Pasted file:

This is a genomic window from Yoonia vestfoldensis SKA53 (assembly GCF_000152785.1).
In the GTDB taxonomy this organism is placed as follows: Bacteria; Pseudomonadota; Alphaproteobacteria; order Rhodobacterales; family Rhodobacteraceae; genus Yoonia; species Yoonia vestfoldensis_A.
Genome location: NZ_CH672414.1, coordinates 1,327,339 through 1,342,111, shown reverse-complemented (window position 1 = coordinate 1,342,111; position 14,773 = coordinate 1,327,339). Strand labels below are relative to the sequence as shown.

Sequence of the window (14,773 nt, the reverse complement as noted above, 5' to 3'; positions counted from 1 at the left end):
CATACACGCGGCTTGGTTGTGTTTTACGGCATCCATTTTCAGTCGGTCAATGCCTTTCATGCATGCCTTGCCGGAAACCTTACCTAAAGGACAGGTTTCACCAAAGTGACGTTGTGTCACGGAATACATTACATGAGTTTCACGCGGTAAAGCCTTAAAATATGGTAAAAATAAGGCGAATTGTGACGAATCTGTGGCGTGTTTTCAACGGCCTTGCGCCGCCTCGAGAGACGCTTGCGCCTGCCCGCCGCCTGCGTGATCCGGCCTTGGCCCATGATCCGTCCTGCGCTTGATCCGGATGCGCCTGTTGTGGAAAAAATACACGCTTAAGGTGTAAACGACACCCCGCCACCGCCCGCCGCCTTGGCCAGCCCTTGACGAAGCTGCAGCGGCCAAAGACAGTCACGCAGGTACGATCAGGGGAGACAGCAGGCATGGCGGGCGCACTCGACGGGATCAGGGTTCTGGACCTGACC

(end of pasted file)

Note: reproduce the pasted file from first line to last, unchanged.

This is a genomic window from Yoonia vestfoldensis SKA53 (assembly GCF_000152785.1).
In the GTDB taxonomy this organism is placed as follows: Bacteria; Pseudomonadota; Alphaproteobacteria; order Rhodobacterales; family Rhodobacteraceae; genus Yoonia; species Yoonia vestfoldensis_A.
Genome location: NZ_CH672414.1, coordinates 1,327,339 through 1,342,111, shown reverse-complemented (window position 1 = coordinate 1,342,111; position 14,773 = coordinate 1,327,339). Strand labels below are relative to the sequence as shown.

Sequence of the window (14,773 nt, the reverse complement as noted above, 5' to 3'; positions counted from 1 at the left end):
CATACACGCGGCTTGGTTGTGTTTTACGGCATCCATTTTCAGTCGGTCAATGCCTTTCATGCATGCCTTGCCGGAAACCTTACCTAAAGGACAGGTTTCACCAAAGTGACGTTGTGTCACGGAATACATTACATGAGTTTCACGCGGTAAAGCCTTAAAATATGGTAAAAATAAGGCGAATTGTGACGAATCTGTGGCGTGTTTTCAACGGCCTTGCGCCGCCTCGAGAGACGCTTGCGCCTGCCCGCCGCCTGCGTGATCCGGCCTTGGCCCATGATCCGTCCTGCGCTTGATCCGGATGCGCCTGTTGTGGAAAAAATACACGCTTAAGGTGTAAACGACACCCCGCCACCGCCCGCCGCCTTGGCCAGCCCTTGACGAAGCTGCAGCGGCCAAAGACAGTCACGCAGGTACGATCAGGGGAGACAGCAGGCATGGCGGGCGCACTCGACGGGATCAGGGTTCTGGACCTGACC